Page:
• Antivascular endothelial growth factor (anti-VEGF) therapy: You receive injections of anti-VEGF in the affected eye. This substance blocks abnormal blood vessel development, which can relieve symptoms. It may take several injections before you notice results.
  • Photodynamic therapy: You receive an injection of a light-sensitive drug (verteporfin) into your arm. It accumulates in the abnormal blood vessels in the eye. Low-power laser beams activate the drug to destroy the abnormal blood vessels.

Prevention

How can I prevent POHS?

You can’t see Histoplasma capsulatum when it’s in the air, making it impossible to avoid breathing it in. If you have histoplasmosis risk factors, you should avoid certain activities.

These include:

  • Exploring caves because they have bat poop and poor air circulation.
  • Going in or near chicken coops.
  • Working with soil that may have bird or bat poop in it.

What else can I do to protect myself?

If you have Histoplasma capsulatum in your lungs, you might not be able to prevent it from spreading to your eyes. Regular monitoring can catch early signs of eye problems.

Outlook / Prognosis

What is the prognosis for people with ocular histoplasmosis?

Ocular histoplasmosis treatment can prevent further vision loss. But some people do not regain full vision.

How can POHS affect my future health?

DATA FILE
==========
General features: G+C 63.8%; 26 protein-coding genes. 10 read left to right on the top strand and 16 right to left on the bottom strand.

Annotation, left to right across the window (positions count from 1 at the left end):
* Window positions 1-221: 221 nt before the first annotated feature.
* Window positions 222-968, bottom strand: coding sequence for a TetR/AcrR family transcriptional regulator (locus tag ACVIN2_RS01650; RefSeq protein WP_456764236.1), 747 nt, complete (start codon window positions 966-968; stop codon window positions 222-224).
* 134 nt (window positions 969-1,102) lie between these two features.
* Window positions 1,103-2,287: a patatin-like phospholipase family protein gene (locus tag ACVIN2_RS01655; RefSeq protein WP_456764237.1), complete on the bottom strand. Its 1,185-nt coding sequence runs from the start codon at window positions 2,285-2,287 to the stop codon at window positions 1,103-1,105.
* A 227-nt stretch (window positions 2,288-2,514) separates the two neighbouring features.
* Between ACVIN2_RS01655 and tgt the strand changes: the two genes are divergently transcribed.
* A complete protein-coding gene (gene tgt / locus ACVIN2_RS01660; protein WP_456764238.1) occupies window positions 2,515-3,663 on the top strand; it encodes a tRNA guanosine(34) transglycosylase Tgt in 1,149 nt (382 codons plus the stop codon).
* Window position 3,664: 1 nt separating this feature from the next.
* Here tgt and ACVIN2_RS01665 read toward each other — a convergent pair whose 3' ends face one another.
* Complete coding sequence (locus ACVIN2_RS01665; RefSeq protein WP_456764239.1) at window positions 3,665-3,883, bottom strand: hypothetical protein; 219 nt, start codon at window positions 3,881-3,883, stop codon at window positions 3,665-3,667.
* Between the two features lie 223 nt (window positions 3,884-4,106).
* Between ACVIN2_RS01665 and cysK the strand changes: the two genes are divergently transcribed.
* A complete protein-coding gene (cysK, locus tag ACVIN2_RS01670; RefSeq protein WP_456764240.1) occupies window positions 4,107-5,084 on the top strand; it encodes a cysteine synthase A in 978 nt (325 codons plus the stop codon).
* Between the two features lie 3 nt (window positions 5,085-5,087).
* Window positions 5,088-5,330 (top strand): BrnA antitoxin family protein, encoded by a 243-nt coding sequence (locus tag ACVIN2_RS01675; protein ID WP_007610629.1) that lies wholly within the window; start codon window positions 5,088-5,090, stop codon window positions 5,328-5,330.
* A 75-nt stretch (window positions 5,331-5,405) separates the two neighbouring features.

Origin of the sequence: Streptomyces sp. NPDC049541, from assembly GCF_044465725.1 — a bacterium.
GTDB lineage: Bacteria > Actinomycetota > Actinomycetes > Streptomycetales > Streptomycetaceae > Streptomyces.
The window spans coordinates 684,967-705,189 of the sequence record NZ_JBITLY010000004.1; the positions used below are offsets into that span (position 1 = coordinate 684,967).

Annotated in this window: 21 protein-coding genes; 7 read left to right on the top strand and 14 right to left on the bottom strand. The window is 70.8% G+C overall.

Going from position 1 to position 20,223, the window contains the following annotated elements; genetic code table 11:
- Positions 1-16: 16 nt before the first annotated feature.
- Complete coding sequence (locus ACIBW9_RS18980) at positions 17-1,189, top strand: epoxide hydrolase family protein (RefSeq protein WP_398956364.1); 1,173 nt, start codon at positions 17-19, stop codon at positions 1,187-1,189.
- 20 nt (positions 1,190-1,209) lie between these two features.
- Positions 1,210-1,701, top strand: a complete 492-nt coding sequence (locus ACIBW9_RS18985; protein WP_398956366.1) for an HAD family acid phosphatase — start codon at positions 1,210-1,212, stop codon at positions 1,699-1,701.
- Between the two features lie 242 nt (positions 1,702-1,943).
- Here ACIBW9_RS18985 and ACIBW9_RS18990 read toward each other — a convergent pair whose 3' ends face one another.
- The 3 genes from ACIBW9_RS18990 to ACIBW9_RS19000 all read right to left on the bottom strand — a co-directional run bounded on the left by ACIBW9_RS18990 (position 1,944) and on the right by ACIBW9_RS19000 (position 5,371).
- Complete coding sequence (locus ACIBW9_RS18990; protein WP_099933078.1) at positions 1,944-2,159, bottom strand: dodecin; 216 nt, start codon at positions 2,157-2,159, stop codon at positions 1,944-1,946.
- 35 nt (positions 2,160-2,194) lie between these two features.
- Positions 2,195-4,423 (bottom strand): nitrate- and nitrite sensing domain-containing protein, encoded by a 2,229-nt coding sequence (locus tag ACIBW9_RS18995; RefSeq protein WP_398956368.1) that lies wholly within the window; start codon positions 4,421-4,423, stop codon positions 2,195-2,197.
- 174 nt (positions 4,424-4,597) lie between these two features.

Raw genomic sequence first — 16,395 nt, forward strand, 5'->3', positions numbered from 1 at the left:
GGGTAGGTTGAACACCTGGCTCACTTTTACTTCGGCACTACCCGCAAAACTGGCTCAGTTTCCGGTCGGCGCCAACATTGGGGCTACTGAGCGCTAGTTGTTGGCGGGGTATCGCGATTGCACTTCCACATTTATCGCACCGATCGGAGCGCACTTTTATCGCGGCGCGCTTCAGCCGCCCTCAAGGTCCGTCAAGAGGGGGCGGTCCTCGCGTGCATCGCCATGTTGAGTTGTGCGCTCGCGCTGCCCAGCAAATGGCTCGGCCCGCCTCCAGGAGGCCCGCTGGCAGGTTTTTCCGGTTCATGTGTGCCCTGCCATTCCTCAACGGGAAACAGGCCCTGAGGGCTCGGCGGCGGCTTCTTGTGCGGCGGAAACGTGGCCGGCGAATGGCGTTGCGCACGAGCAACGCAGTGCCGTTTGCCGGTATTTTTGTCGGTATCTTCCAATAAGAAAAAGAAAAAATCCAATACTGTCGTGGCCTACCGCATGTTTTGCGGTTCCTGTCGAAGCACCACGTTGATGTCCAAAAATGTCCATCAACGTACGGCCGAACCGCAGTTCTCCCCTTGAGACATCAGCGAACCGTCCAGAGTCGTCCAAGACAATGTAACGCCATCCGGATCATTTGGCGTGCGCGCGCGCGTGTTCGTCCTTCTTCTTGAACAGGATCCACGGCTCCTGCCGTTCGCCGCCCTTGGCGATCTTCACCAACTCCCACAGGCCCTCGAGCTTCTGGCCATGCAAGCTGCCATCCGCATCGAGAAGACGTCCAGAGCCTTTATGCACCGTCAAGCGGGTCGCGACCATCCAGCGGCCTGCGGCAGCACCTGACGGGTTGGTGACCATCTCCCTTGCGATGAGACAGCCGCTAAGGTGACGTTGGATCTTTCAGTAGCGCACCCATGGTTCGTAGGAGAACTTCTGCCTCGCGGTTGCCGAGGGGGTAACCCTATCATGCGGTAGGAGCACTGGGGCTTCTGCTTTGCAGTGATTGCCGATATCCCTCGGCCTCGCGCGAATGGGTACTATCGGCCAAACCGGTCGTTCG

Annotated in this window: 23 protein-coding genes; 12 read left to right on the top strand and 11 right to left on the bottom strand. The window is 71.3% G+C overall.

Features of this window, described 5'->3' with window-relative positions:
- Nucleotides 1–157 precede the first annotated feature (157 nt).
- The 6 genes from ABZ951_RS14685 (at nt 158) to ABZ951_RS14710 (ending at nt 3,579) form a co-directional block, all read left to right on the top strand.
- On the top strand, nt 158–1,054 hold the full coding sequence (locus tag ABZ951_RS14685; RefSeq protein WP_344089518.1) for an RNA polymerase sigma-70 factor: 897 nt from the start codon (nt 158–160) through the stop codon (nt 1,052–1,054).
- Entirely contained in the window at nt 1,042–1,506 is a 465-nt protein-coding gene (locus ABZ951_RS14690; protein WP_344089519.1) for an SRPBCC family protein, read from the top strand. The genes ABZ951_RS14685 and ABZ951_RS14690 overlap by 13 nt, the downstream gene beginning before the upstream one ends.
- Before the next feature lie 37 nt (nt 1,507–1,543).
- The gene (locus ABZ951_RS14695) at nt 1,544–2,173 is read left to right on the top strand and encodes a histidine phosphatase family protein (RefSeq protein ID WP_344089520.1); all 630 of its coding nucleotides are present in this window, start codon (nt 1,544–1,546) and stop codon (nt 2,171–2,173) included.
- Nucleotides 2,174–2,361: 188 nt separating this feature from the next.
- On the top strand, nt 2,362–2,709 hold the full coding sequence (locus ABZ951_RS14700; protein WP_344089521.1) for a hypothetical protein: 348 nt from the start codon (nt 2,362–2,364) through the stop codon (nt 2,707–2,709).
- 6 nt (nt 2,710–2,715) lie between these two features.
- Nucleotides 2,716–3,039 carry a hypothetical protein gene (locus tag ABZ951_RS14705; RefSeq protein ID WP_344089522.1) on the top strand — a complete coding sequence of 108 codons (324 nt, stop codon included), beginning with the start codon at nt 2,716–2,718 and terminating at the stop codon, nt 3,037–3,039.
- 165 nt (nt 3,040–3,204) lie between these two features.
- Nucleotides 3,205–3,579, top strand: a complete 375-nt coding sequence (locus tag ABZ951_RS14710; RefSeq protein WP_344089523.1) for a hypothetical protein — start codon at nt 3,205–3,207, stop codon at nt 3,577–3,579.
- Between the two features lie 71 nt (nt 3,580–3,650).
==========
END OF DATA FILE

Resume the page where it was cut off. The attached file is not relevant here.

Even if histoplasmosis treatment is successful, ocular histoplasmosis symptoms can come back. If you do get it again, you may experience less severe symptoms. People with weakened immune systems are more likely to experience recurrence.

Living With

What’s it like living with ocular histoplasmosis syndrome?

If you have ongoing vision problems, you may benefit from low vision rehabilitation. A therapist teaches you methods for safely navigating everyday life. Suggestions may include eliminating tripping hazards in your home.

A note from Cleveland Clinic

POHS occurs when the fungus Histoplasma capsulatum affects the eyes. This condition is more common in the central U.S. in areas where the soil has high levels of bird and bat poop. If you are at risk, regular check-ups enable healthcare providers to detect early histoplasmosis symptoms. In people who test positive, timely ocular histoplasmosis treatment can help you avoid permanent vision changes.

Last reviewed by a Cleveland Clinic medical professional on 08/09/2021.

References

  • American Academy of Ophthalmology. Photodynamic Therapy. (https://eyewiki.aao.org/Photodynamic_Therapy_(PDT%29) Accessed 9/9/2021.
  • American Academy of Ophthalmology. Presumed Ocular Histoplasmosis Syndrome. (https://eyewiki.aao.org/Presumed_Ocular_Histoplasmosis_Syndrome) Accessed 9/9/2021.
  • American Academy of Ophthalmology. What is Histoplasmosis? (https://www.aao.org/eye-health/diseases/what-is-histoplasmosis) Accessed 9/9/2021.
  • Centers for Disease Control and Prevention. Histoplasmosis Risk and Prevention. (https://www.cdc.gov/fungal/diseases/histoplasmosis/risk-prevention.html) Accessed 9/9/2021.
  • Centers for Disease Control and Prevention. Presumed Ocular Histoplasmosis Syndrome (POHS). (https://www.cdc.gov/fungal/diseases/histoplasmosis/POHS.html) Accessed 9/9/2021.
  • National Eye Institute. Ocular Histoplasmosis Syndrome (OHS). (https://www.nei.nih.gov/learn-about-eye-health/eye-conditions-and-diseases/ocular-histoplasmosis-syndrome-ohs) Accessed 9/9/2021.